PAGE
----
For instance, , would represent the total concentration of carbonic acid Acid-Base group. So, in abstract, if a solution is prepared dissolving specified analytical concentrations of , and , is interpreted as:

However, in most cases an Acid-Base group is introduced in the solution through a single substance, so that only one of the analytical concentrations, i.e., [[...]], in the group is different from zero. For instance, a solution of sodium bicarbonate has: ; but for a mixture of sodium carbonate and bicarbonate (as the one described in the previous paragraph) we have: . In practice, in a given solution, the analytical concentration of an Acid-Base group coincides with the sum of the equilibrium concentrations, [...], of all species belonging to the group. Naturally, analytical group concentrations are deduced from the amount of the various substances employed to prepare the considered solution.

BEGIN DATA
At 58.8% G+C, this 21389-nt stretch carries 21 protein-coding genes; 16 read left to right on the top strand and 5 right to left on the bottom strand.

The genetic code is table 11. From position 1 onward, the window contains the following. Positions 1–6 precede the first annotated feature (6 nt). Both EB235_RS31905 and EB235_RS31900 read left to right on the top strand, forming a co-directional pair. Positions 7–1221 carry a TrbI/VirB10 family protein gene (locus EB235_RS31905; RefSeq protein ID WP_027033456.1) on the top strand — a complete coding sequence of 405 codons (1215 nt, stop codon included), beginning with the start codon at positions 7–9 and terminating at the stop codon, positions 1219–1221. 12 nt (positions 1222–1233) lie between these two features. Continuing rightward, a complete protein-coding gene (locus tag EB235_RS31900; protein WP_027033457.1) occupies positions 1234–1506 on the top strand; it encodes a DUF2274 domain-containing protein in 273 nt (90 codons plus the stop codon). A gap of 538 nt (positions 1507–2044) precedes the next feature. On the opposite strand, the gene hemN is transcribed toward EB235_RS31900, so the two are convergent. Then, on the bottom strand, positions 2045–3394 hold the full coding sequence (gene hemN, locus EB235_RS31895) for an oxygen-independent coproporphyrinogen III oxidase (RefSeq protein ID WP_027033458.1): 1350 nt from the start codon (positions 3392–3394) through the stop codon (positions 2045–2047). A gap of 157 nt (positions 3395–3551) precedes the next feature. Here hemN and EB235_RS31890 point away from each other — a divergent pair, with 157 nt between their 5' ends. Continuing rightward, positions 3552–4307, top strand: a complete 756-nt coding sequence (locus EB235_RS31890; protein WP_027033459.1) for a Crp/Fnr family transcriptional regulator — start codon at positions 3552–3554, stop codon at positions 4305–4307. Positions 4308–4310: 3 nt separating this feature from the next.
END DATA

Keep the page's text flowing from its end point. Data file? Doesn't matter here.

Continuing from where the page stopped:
In a given solution, each Acid-Base group is considered independently and its analytical concentration and acid dissociation constants (which connect the species in a group) are fixed. Then, the equilibrium concentration of any species in the considered group can be calculated as a function of [H+] (or, which is the same, of pH) from the appropriate expression in Table 1.

If a solution contains several Acid-Base groups, the above procedure is repeated for all Acid-Base groups, since the LABD representing such a solution is simply the superposition of the LABDs of each Acid-Base group.

Then, a MS Excel .xlxs file, which we shall call myLABD.xlxs, for drawing the logarithmic Acid-Base diagram representing any solution containing one or several Acid-Base groups is readily developed using functions in Table1.

One can start with an Excel file exposing four sheets which, for convenience, are renamed: Sheet1 → MonoproticAcid, Sheet2 → DiproticAcid, Sheet3 → TriproticAcid, Sheet4 → myPlot.

In the MonoproticAcid sheet the first row is reserved to labels. Cells from A1 up to I1 are labelled in the order: pH, log[H+], [H+], log[OH], [OH], [HA], log[HA], [A], log[A], pKw, pKa, CHA.

Under cell labelled pKw (i.e., cell J2) we input the water self dissociation constant, pKw (e.g., 14 at 25 °C); then, in cell K2, under label pKa, we input the value of pKa (for instance, 9.25 for an ammonia solution). It is useful also to have values for Kw and Ka, which are readily obtained inserting in cells J3 and K3, respectively, the functions 10-pKw (=10^-J2) and 10-pKa (=10^-K2).